Tokyo Skytree

Skytree Tower, Tokyo, Japan

Skytree Tower, Tokyo, Japan

The successor to the Tokyo Tower, transmitting digital broadcasting signals and other communications across the region, is the Tokyo Skytree, which, at 634 metres, is almost twice the size of its predecessor.  It claims to be the tallest tower in the world, and the second-tallest structure, after the 830-metre Burj Khalifa in Dubai.

Its design is both practical and elegant.  The footprint is an equilateral triangle, surrounding the central core, and the external lattice transitions gradually to a cylinder at around 350 metres.  There are two public observatories at 350 and 450 metres.

It was built 2008-2012 on the site of the Tobu Railway’s Narihirabashi Station, now renamed Tokyo Skytree Station, four miles north-east of Tokyo’s central station.  The railway company is a major investor in the tower and the commercial development around its base.

In a location prone to earthquakes the Skytree is seismic proofed, with a suite of devices including the same sort of tuned mass damper that stabilises the CityCorp Center in New York City.

Its colouring is carefully chosen:  it is painted a special blue-white, and is lit sky blue and purple on alternate nights.

The Tokyo Tower and the Toyko Skytree represent the best and most beautiful solutions to the same problem, a generation apart.

And now the city has two landmark high towers.

Tokyo Tower

Tokyo Tower, Japan

Tokyo Tower, Japan

When Gustave Eiffel received criticism over the appearance of his 1889 tower in Paris, he simply replied that he’d done the maths and the shape required to withstand the physical forces bearing on the structure was also the best aesthetic solution to the design.

Indeed, the shape has proved impossible to improve.  The canny Lancashire proprietors of the half-size version in Blackpool built a three-storey entertainment complex around the legs, with a circus at its base.   Sir Edward Watkin, the British railway magnate, began an abortive giant version next to the Metropolitan Railway at Wembley, where the stadium was later built.

Over thirty replicas – some closer to the original than others – have been built:  https://en.wikipedia.org/wiki/Eiffel_Tower_replicas_and_derivatives.

Of all these tributes to Eiffel’s design, there is no more sincere example of flattery than the Tokyo Tower, built in 1958, at a time of recovery from the devastation of war, to provide broadcasting transmitters for radio and television.

It stands on top of a hill in the Shiba-koen district, and has always been distinctively painted in white and international orange to satisfy the requirements of air safety.  In 1987 the original outline lighting was replaced by a more flexible floodlight system by Motoko Ishii, varying the customary colours, white in summer and orange the rest of the year,

At 333 metres, it was for long the tallest structure in Japan, and exceeds the height of the Paris tower by precisely thirteen metres.

At the base is a visitor-reception building, FootTown, which is not integrated into the structure as in Blackpool.  It’s possible to ascend to two observatories, at 150 and 250 metres respectively.  Indeed, those who wish can climb 660 steps to the first observatory by a staircase from the roof of FootTown.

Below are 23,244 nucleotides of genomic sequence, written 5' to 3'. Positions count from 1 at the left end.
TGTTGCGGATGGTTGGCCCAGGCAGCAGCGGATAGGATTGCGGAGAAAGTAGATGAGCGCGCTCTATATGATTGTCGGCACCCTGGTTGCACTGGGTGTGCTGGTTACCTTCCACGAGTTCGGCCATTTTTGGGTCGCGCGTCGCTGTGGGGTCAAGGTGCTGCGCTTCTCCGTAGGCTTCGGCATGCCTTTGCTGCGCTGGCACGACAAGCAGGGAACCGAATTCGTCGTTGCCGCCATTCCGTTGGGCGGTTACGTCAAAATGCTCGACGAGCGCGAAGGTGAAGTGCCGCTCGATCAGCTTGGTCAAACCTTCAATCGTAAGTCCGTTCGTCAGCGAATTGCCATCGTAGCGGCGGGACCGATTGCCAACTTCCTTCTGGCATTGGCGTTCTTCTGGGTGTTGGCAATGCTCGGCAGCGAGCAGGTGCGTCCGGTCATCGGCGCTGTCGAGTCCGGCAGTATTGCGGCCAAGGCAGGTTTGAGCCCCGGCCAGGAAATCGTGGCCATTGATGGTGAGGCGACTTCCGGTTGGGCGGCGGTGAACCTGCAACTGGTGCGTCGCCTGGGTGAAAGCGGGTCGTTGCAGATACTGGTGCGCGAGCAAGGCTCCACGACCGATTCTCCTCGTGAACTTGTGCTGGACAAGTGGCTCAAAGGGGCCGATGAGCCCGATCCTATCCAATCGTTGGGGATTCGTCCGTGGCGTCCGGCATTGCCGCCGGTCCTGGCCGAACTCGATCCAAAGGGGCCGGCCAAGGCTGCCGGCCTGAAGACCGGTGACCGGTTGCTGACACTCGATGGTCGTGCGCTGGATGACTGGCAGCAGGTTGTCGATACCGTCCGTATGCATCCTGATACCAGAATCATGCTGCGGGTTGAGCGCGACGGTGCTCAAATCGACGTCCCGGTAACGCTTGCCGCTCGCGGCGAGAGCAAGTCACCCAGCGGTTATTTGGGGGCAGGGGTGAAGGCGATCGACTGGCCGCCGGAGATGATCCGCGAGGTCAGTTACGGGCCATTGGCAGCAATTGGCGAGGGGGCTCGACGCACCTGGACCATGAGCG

The Tokyo Tower is not tall enough to provide full digital coverage across the region, but it will continue to carry FM transmitters and act as a limited digital back-up, and its status as a landmark and a tourist attraction seems secure.

Liberty enlightening the World

Statue of Liberty, New York City

Statue of Liberty, New York City

Every citizen of the USA, unless they are a Native American, is by definition the descendant of immigrants.

Something approaching 40% of the current population of the United States can claim ancestry from immigrants who entered through Ellis Island between 1892 and 1954, arriving under the gaze of the Statue of Liberty.

‘Liberty Enlightening the World’ is the full title of the great copper colossus, perhaps the most famous of all the visual symbols of the city and the nation, designed by the French sculptor Frédéric Auguste Bartholdi (1834-1904).

The statue was financed by the voluntary subscription of the French people at a cost of $250,000 “to commemorate the alliance of the two nations in achieving the independence of the United States of America”.

Though the American people were happy to accept the gift, they proved reluctant to subscribe to the cost of the pedestal until Joseph Pultizer, in the editorial columns of the New York World, galvanised public energy into sufficient fund-raising:

It would be an irrevocable disgrace to New York City and the American Republic to have France send us this splendid gift without our having provided even so much as a landing place for it.

It is ironic that even the Statue of Liberty had problems securing a landing here.

The famous figure of a robed woman, stepping forward bearing a flaming torch in her right hand, is formed of copper sheets 3/32 of an inch thick.  The suggestion to use this material, shaped by repoussé hammering, came from the architect Eugène Viollet le Duc, and the problem of supporting it was resolved by the engineer Gustave Eiffel who designed the framework and armature on which the copper sheets are mounted with sufficient flexibility to absorb changes in temperature and the effects of wind.